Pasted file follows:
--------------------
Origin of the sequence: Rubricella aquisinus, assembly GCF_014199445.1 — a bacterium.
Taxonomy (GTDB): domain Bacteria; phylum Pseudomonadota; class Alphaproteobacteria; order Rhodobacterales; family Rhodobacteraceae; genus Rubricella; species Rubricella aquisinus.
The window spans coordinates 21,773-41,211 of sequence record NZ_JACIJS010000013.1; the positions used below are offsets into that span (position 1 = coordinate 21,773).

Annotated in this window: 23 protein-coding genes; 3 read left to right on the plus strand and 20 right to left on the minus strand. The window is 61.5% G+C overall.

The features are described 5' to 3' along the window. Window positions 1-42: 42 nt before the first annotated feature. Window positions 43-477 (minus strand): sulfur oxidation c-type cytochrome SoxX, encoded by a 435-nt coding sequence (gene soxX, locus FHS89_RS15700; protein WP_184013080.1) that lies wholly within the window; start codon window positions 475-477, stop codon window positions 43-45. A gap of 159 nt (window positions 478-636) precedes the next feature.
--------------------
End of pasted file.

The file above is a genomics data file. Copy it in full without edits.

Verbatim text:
Origin of the sequence: Rubricella aquisinus, assembly GCF_014199445.1 — a bacterium.
Taxonomy (GTDB): domain Bacteria; phylum Pseudomonadota; class Alphaproteobacteria; order Rhodobacterales; family Rhodobacteraceae; genus Rubricella; species Rubricella aquisinus.
The window spans coordinates 21,773-41,211 of sequence record NZ_JACIJS010000013.1; the positions used below are offsets into that span (position 1 = coordinate 21,773).

Annotated in this window: 23 protein-coding genes; 3 read left to right on the plus strand and 20 right to left on the minus strand. The window is 61.5% G+C overall.

The features are described 5' to 3' along the window. Window positions 1-42: 42 nt before the first annotated feature. Window positions 43-477 (minus strand): sulfur oxidation c-type cytochrome SoxX, encoded by a 435-nt coding sequence (gene soxX, locus FHS89_RS15700; protein WP_184013080.1) that lies wholly within the window; start codon window positions 475-477, stop codon window positions 43-45. A gap of 159 nt (window positions 478-636) precedes the next feature.